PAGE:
Building on statistics published by the International Hydropower Association (IHA) earlier this year, the ‘2016 Hydropower Status Report’ highlights that 33.7GW of new installed hydropower capacity was commissioned in 2015, including 2.5GW of pumped storage.
At the end of 2015, the world’s total installed hydropower capacity reached 1,212GW, including 145GW of pumped storage.
Global hydropower trends
Alongside comprehensive hydropower statistics, the report provides detailed regional analysis and insights into global developments and trends in the sector, including the expected impacts of the new Sustainable Development Goals (SDGs) and the Paris Agreement on climate action.
The 2016 edition is expected to be widely cited as the most up-to-date source of statistics on hydropower development worldwide.
Earlier this year, ESI Africa highlighted a few of the key findings in an IHA briefing titled ‘2016 key trends in hydropower’. These highlights provided a snapshot of global installed hydropower capacity in 2015 and the continued traction that it shows for the future.
According to the briefing, despite volatile climate change impacts, affecting all parts of the globe, 2015 saw a total of 33GW of newly installed hydropower capacity globally, including 2.5GW1 of pumped storage – bringing the world’s total installed capacity to 1,211GW. Total hydropower generation for the year is estimated at 3,975 TWh2.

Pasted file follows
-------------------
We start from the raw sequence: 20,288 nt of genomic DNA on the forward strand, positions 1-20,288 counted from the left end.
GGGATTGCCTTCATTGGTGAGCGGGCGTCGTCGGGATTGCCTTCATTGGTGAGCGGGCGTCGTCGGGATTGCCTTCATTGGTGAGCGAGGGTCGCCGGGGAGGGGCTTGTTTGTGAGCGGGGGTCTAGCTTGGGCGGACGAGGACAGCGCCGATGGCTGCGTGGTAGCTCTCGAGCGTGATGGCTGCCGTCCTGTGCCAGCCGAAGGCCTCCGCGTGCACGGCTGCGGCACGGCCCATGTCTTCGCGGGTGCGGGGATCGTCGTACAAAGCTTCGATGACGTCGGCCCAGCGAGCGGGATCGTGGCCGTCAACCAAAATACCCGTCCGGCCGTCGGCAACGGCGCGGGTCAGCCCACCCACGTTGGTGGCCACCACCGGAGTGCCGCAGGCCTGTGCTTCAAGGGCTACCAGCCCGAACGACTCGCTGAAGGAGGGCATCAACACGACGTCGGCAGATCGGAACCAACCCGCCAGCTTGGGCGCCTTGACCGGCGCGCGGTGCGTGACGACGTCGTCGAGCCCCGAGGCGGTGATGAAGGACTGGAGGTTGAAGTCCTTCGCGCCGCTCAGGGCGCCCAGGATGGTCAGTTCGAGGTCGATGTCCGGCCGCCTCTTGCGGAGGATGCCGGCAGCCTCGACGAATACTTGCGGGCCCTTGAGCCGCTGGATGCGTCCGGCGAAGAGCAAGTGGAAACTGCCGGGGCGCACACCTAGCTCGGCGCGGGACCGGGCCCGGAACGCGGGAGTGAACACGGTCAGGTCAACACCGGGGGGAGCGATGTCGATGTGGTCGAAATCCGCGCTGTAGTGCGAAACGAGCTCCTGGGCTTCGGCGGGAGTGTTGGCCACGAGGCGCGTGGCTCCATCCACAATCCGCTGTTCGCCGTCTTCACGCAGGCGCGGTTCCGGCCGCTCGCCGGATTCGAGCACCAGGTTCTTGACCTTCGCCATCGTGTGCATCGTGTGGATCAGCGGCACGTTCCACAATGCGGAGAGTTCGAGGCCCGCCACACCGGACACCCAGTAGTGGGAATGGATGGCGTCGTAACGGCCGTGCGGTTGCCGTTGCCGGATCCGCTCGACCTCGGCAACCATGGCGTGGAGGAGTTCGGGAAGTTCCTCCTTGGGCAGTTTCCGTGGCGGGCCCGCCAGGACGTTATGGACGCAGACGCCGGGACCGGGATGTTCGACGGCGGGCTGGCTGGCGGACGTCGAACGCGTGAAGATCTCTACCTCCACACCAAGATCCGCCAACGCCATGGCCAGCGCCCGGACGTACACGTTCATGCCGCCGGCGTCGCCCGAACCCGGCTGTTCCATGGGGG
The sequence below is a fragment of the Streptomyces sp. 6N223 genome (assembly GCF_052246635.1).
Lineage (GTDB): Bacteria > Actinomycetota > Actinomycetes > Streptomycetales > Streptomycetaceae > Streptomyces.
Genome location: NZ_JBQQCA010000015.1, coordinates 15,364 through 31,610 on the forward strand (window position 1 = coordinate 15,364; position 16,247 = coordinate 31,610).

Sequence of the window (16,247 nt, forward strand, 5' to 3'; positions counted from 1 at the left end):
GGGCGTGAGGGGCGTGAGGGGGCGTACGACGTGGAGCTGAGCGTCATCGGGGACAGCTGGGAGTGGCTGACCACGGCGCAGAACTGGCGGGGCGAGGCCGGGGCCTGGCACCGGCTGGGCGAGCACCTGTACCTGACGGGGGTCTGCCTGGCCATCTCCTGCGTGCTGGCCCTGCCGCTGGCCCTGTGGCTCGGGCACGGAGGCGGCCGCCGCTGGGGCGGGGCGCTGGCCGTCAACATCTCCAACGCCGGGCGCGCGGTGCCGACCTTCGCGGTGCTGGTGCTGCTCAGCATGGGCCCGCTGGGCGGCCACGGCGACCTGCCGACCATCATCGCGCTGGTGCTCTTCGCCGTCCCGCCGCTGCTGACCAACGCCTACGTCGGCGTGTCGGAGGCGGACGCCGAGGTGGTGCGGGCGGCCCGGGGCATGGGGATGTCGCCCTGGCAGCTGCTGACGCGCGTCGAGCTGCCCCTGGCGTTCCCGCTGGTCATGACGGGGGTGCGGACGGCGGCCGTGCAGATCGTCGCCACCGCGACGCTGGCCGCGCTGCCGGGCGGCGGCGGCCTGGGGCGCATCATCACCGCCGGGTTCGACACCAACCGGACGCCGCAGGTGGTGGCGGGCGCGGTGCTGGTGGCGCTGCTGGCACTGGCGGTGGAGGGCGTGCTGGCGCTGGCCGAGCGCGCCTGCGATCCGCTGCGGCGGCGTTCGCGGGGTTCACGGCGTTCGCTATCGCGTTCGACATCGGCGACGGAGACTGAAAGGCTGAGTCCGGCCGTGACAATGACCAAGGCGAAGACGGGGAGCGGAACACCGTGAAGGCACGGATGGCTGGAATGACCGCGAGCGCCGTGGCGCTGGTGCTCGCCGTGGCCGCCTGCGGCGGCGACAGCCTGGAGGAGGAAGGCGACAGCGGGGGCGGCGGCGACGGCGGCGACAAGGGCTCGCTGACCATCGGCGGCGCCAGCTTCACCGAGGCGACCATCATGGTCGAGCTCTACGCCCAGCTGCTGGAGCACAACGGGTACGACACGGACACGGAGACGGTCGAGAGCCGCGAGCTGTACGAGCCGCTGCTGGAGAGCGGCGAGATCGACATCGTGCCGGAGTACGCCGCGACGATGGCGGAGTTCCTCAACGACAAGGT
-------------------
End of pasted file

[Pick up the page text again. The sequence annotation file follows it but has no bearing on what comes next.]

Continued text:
China continued to dominate the hydro market for new development and total installed capacity, adding 19.4GW of new capacity, including 1.2GW of pumped storage.
Following this lead included South and Central Asia (5.5GW), South America (3.4GW), East Asia and Pacific (2.7GW), North and Central America (1GW), Africa (0.7) and Europe (0.3GW).
The 2016 Hydropower Status Report
The full status report includes in-depth reviews on key issues in hydropower development and policy, such as financial trends and climate resilience, as well as sustainability topics such as resettlement and indigenous peoples. The report also includes regional overviews and country profiles which cover developments in the sector around the world.
‘The 2016 Hydropower Status Report‘ is built on data from IHA’s global hydropower database, which has been developed in close collaboration with regulators, ministries and electricity associations, as well as the world’s station owners and operators.
This database contains information on over 11,000 of the world’s hydropower stations.
Richard Taylor, chief executive of IHA, said: “ ‘The 2016 Hydropower Status Report’ reflects a dynamic sector that is evolving to meet the challenges of the energy transition, which has been accelerated further by the recent international commitments.
“IHA continues to identify and advance hydropower’s role in enabling clean energy systems, responsible freshwater management and solutions for climate change.”